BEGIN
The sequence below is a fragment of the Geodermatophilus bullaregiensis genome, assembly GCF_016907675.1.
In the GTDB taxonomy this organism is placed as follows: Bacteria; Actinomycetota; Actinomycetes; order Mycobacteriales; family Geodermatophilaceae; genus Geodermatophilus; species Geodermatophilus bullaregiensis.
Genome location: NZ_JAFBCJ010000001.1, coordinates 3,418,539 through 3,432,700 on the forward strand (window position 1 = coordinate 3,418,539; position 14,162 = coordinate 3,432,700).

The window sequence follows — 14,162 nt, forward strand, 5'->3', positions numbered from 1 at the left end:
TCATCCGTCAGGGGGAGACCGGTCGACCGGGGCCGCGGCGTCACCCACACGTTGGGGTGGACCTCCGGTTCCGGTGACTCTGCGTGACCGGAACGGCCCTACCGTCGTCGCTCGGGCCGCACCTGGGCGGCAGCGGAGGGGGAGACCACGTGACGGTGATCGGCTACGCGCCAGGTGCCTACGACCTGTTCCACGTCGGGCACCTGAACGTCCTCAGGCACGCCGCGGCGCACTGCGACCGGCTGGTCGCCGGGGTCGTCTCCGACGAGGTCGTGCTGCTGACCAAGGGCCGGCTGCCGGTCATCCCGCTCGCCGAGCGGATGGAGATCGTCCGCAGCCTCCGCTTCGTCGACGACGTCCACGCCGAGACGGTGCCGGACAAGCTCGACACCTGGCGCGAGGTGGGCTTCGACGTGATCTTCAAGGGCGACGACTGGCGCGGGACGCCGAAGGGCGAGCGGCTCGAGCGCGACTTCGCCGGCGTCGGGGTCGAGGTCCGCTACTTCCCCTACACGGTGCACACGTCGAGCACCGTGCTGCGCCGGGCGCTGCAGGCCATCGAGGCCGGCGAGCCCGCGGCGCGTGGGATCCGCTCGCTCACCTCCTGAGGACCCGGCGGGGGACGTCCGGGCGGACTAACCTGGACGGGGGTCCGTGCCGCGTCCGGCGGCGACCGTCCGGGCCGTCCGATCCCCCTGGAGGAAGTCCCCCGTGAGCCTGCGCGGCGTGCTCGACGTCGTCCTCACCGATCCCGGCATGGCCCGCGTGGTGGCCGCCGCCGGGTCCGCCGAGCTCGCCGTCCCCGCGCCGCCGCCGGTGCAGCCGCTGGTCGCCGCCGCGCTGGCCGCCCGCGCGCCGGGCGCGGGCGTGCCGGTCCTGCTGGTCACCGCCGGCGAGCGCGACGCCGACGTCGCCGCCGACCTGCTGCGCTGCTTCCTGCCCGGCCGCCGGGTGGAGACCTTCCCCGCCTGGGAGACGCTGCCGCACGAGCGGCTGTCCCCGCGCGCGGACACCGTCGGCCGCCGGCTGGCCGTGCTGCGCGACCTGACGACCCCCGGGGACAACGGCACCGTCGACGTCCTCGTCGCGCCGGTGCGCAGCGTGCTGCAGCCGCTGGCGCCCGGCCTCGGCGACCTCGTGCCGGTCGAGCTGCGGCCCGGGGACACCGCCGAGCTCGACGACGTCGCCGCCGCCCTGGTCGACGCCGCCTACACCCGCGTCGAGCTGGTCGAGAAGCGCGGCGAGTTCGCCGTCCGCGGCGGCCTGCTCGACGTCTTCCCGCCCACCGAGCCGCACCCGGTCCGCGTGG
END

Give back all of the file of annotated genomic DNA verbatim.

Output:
The sequence below is a fragment of the Geodermatophilus bullaregiensis genome, assembly GCF_016907675.1.
In the GTDB taxonomy this organism is placed as follows: Bacteria; Actinomycetota; Actinomycetes; order Mycobacteriales; family Geodermatophilaceae; genus Geodermatophilus; species Geodermatophilus bullaregiensis.
Genome location: NZ_JAFBCJ010000001.1, coordinates 3,418,539 through 3,432,700 on the forward strand (window position 1 = coordinate 3,418,539; position 14,162 = coordinate 3,432,700).

The window sequence follows — 14,162 nt, forward strand, 5'->3', positions numbered from 1 at the left end:
TCATCCGTCAGGGGGAGACCGGTCGACCGGGGCCGCGGCGTCACCCACACGTTGGGGTGGACCTCCGGTTCCGGTGACTCTGCGTGACCGGAACGGCCCTACCGTCGTCGCTCGGGCCGCACCTGGGCGGCAGCGGAGGGGGAGACCACGTGACGGTGATCGGCTACGCGCCAGGTGCCTACGACCTGTTCCACGTCGGGCACCTGAACGTCCTCAGGCACGCCGCGGCGCACTGCGACCGGCTGGTCGCCGGGGTCGTCTCCGACGAGGTCGTGCTGCTGACCAAGGGCCGGCTGCCGGTCATCCCGCTCGCCGAGCGGATGGAGATCGTCCGCAGCCTCCGCTTCGTCGACGACGTCCACGCCGAGACGGTGCCGGACAAGCTCGACACCTGGCGCGAGGTGGGCTTCGACGTGATCTTCAAGGGCGACGACTGGCGCGGGACGCCGAAGGGCGAGCGGCTCGAGCGCGACTTCGCCGGCGTCGGGGTCGAGGTCCGCTACTTCCCCTACACGGTGCACACGTCGAGCACCGTGCTGCGCCGGGCGCTGCAGGCCATCGAGGCCGGCGAGCCCGCGGCGCGTGGGATCCGCTCGCTCACCTCCTGAGGACCCGGCGGGGGACGTCCGGGCGGACTAACCTGGACGGGGGTCCGTGCCGCGTCCGGCGGCGACCGTCCGGGCCGTCCGATCCCCCTGGAGGAAGTCCCCCGTGAGCCTGCGCGGCGTGCTCGACGTCGTCCTCACCGATCCCGGCATGGCCCGCGTGGTGGCCGCCGCCGGGTCCGCCGAGCTCGCCGTCCCCGCGCCGCCGCCGGTGCAGCCGCTGGTCGCCGCCGCGCTGGCCGCCCGCGCGCCGGGCGCGGGCGTGCCGGTCCTGCTGGTCACCGCCGGCGAGCGCGACGCCGACGTCGCCGCCGACCTGCTGCGCTGCTTCCTGCCCGGCCGCCGGGTGGAGACCTTCCCCGCCTGGGAGACGCTGCCGCACGAGCGGCTGTCCCCGCGCGCGGACACCGTCGGCCGCCGGCTGGCCGTGCTGCGCGACCTGACGACCCCCGGGGACAACGGCACCGTCGACGTCCTCGTCGCGCCGGTGCGCAGCGTGCTGCAGCCGCTGGCGCCCGGCCTCGGCGACCTCGTGCCGGTCGAGCTGCGGCCCGGGGACACCGCCGAGCTCGACGACGTCGCCGCCGCCCTGGTCGACGCCGCCTACACCCGCGTCGAGCTGGTCGAGAAGCGCGGCGAGTTCGCCGTCCGCGGCGGCCTGCTCGACGTCTTCCCGCCCACCGAGCCGCACCCGGTCCGCGTGG